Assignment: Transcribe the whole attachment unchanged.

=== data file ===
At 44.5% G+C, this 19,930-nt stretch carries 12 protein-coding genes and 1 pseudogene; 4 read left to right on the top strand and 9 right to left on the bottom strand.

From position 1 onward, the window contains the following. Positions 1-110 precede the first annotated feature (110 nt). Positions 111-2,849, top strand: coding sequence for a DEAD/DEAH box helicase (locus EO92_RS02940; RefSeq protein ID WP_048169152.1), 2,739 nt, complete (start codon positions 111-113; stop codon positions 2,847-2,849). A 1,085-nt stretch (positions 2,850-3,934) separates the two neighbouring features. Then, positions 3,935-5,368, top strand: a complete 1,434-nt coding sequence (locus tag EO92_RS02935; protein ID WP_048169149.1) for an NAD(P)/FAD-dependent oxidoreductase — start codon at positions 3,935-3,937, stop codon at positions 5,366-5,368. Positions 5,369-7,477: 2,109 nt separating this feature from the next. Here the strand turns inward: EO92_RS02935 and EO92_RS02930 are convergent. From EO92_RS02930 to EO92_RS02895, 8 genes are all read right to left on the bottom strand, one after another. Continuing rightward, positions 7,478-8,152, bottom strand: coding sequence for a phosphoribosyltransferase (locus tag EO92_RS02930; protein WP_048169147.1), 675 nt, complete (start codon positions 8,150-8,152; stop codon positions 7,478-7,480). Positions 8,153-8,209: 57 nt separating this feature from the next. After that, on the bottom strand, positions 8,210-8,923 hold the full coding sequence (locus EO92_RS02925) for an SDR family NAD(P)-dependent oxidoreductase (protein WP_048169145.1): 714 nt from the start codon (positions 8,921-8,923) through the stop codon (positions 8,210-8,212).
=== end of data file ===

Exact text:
At 44.5% G+C, this 19,930-nt stretch carries 12 protein-coding genes and 1 pseudogene; 4 read left to right on the top strand and 9 right to left on the bottom strand.

From position 1 onward, the window contains the following. Positions 1-110 precede the first annotated feature (110 nt). Positions 111-2,849, top strand: coding sequence for a DEAD/DEAH box helicase (locus EO92_RS02940; RefSeq protein ID WP_048169152.1), 2,739 nt, complete (start codon positions 111-113; stop codon positions 2,847-2,849). A 1,085-nt stretch (positions 2,850-3,934) separates the two neighbouring features. Then, positions 3,935-5,368, top strand: a complete 1,434-nt coding sequence (locus tag EO92_RS02935; protein ID WP_048169149.1) for an NAD(P)/FAD-dependent oxidoreductase — start codon at positions 3,935-3,937, stop codon at positions 5,366-5,368. Positions 5,369-7,477: 2,109 nt separating this feature from the next. Here the strand turns inward: EO92_RS02935 and EO92_RS02930 are convergent. From EO92_RS02930 to EO92_RS02895, 8 genes are all read right to left on the bottom strand, one after another. Continuing rightward, positions 7,478-8,152, bottom strand: coding sequence for a phosphoribosyltransferase (locus tag EO92_RS02930; protein WP_048169147.1), 675 nt, complete (start codon positions 8,150-8,152; stop codon positions 7,478-7,480). Positions 8,153-8,209: 57 nt separating this feature from the next. After that, on the bottom strand, positions 8,210-8,923 hold the full coding sequence (locus EO92_RS02925) for an SDR family NAD(P)-dependent oxidoreductase (protein WP_048169145.1): 714 nt from the start codon (positions 8,921-8,923) through the stop codon (positions 8,210-8,212).